I ended up purchasing the "burner," too. I'm completely incompetent at rolling a joint.

Spending $36.56 on the K2 and pipe, I headed home assured that I had just wasted money. How could a substance that mimicked marijuana possibly be put on a debit card? He should have tried to sell me X-ray glasses as well.

Keeping in mind the clerk's warning to start slow, I filled the pipe twice and smoked it.  Not more than 10 minutes later, my skepticism had faded into a haze of warmth and lethargy.

Unable (or perhaps unwilling) to begin my writing assignment, I instead grabbed a notebook to record the effects. They included:

  • A tingle in my jaw
  • Feelings of self-doubt (I should note that these are frequently present)
  • Sweating
  • A heightened awareness of music
  • Alternating feelings of nausea and hunger
  • Sleepiness
  • Enjoyment while watching "Celebrity Rehab"

I'm still amazed I was able to watch 45 minutes of "Celebrity Rehab," a show I generally find distasteful. With the exception of a trip to the kitchen to make a quesadilla and a phone call from my wife, the majority of my high was spent watching "Celebrity Rehab," "Law and Order" and a show I had never heard of, "Criminal Minds." In retrospect, an embarrassingly stereotypical way to spend an afternoon.

The call from my wife, who seemed to find my experiment either amusing or annoying, produced another effect of the K2, the inability to remember words. On multiple occasions, I was unable to produce the word I was looking for, instead ending sentences with "Oh, you know what I mean."

My wife asked what K2 was, a question I was unable to answer. No ingredient list adorns the back of the package, something the Post-Dispatch article pointed out. Also fascinating, the Post-Dispatch reported a supplier of K2 to some vendors in St. Louis refused to say where he obtains the product. Perhaps the "mystery she" the clerk at Dreams spoke of?

A mysterious woman selling an unspecified substance, a perfect character for a Fleetwood Mac song.

The fate of this woman and her gold dust is now in the hands of Missouri's General Assembly, a decision I care to comment neither for nor against.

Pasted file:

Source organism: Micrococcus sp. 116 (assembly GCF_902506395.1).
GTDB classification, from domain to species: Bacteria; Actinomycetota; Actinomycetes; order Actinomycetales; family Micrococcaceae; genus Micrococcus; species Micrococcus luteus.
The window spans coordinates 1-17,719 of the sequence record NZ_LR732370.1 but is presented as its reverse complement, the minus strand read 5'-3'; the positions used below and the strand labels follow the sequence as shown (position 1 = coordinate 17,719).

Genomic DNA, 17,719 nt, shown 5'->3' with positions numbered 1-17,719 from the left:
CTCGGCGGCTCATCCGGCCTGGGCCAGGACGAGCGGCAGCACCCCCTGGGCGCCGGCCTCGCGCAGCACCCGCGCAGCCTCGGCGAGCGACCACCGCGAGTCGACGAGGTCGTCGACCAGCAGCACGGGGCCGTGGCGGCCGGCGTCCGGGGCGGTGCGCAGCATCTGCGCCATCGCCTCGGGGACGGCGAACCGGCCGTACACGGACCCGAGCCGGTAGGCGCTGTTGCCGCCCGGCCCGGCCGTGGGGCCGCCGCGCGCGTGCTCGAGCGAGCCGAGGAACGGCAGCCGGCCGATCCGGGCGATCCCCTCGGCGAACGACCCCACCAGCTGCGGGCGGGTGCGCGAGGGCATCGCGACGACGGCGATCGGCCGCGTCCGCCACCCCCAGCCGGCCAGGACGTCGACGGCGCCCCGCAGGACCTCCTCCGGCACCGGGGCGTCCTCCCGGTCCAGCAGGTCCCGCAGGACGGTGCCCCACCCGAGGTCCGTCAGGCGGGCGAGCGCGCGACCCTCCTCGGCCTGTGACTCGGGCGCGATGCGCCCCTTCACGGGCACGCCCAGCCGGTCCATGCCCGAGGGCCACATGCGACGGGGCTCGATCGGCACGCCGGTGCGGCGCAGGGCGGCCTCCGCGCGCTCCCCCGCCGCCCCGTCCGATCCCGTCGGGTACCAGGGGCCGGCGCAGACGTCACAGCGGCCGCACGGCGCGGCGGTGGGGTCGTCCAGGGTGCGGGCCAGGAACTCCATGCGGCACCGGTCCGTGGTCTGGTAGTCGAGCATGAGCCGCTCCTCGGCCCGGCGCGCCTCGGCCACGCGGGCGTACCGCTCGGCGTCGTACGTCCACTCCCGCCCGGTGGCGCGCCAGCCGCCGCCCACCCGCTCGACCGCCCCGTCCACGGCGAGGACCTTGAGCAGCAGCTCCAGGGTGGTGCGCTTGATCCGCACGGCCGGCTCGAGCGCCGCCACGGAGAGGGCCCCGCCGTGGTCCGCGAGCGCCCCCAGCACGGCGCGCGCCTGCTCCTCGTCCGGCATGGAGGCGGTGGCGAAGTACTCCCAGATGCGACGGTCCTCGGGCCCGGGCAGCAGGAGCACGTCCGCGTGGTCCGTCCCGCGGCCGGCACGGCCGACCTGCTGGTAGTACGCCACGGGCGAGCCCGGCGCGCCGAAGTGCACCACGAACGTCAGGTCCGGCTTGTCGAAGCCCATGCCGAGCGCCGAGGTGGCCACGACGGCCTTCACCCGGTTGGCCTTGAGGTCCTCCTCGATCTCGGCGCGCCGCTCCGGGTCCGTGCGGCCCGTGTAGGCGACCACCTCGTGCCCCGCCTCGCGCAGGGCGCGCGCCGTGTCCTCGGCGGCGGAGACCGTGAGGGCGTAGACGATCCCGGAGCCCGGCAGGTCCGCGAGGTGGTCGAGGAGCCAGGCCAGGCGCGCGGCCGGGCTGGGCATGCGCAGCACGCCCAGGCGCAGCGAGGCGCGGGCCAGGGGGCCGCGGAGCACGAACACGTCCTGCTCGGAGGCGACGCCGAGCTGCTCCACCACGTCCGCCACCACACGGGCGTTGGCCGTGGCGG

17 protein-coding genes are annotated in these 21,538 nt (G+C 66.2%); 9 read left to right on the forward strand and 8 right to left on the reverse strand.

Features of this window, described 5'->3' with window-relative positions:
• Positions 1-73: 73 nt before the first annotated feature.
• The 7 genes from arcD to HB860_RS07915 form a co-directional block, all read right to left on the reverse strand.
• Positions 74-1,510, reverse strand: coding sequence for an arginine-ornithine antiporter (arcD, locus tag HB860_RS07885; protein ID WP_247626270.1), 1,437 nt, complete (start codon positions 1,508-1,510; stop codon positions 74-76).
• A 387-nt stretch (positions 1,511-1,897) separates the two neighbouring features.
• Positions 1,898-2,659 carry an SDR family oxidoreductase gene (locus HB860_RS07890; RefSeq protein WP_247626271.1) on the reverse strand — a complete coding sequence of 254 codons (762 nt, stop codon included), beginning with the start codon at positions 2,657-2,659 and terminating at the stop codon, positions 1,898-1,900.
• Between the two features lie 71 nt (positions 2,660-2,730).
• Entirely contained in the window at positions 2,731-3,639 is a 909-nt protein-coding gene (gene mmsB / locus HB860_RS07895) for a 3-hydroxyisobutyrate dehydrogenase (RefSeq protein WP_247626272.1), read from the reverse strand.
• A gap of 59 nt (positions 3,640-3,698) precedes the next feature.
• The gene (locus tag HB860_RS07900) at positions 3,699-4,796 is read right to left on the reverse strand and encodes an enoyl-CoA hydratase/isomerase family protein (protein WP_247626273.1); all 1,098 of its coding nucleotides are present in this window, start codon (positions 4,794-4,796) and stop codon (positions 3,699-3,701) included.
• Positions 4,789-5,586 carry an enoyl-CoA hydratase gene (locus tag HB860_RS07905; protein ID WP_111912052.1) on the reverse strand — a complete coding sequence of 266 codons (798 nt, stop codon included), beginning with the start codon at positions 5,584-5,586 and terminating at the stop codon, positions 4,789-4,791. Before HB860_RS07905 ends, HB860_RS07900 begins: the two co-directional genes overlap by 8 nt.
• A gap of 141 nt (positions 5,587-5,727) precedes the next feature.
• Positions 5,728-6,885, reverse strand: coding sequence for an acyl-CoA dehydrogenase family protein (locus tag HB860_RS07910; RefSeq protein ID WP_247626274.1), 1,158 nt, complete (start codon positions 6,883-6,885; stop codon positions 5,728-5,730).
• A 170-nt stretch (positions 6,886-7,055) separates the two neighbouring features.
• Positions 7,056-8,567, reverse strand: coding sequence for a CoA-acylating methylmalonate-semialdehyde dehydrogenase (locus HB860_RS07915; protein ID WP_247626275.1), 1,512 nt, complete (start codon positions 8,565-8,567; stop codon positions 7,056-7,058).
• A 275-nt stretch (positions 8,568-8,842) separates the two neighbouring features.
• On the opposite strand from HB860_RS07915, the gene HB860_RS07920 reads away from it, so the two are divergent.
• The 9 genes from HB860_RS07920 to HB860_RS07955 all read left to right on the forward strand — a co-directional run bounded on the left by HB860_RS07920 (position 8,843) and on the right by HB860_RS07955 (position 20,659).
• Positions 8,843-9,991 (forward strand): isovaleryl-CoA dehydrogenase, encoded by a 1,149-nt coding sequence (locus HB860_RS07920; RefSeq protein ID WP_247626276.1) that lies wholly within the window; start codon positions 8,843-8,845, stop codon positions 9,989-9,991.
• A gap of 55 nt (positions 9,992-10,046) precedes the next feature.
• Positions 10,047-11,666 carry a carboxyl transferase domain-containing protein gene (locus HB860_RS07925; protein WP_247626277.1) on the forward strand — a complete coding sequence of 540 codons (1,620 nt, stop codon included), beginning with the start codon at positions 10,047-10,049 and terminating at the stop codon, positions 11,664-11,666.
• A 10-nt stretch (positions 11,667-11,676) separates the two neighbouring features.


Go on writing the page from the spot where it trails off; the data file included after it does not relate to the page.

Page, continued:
The potency of her gold dust, however, is most certainly not a mirage.

Jeremy Essig, a graduate student at MU, has covered state government for the Missourian since August of 2009. He is currently serving as an assistant statehouse editor for the Missouri Press Association. Jeremy can be reached at

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Ray Shapiro February 15, 2010 | 9:29 p.m.

Like all substance abuse it can lead to other substance abuse.
This all started for you by first abusing your freedom, then you abused your debit card and then you abused a mind altering drug which led to your abuse of television programming.
What's next?
Abusing your frequent flyer miles to take a trip around the Bermuda Triangle?

(Report Comment)
Dan Viets February 15, 2010 | 10:17 p.m.

So, the question before the legislature is whether Jeremy and others like him should be criminals, felons, sent to prison. The fact that sellers are worried about the law is only a logical reaction to the political/media hype about this. No one in the legislature seems to suggest doing scientific study or simply analyzing the ingredients. They just go directly to making new crimes and sending more non-violent defendants to prison-exactly what the Mo. Supreme Court's Chief Justice, an Ashcroft appointee, warned against in his speech to the legislature last Wednesday!

(Report Comment)
Ray Shapiro February 16, 2010 | 12:02 a.m.

My question is who and how is it manufactured and why is an unregulated poison being allowed to be sold to teenagers from a head shop and on the street?
Are the Feds getting into this or must the states now regulate psychoactive substances on their own?

(Report Comment)
Mark Foecking February 16, 2010 | 7:28 a.m.

The guy that initially prepared it has undergrad chemistry students synthesizing analogs of it here:

What is described here is not a difficult synthesis. It's likely, that since JWH-018 is still a legal compound, that it is being synthesized commercially rather than in a clandestine lab. It would probably be difficult to get the precursor chemicals without arousing suspicion - indoles can be used to make things like DMT.

It's likely the fed will regulate this within the next year or two. Since it seems to have the same low acute toxicity as THC, it's unlikely to cause any more trouble that regular marijuana does.


(Report Comment)
Ray Shapiro February 16, 2010 | 7:50 a.m.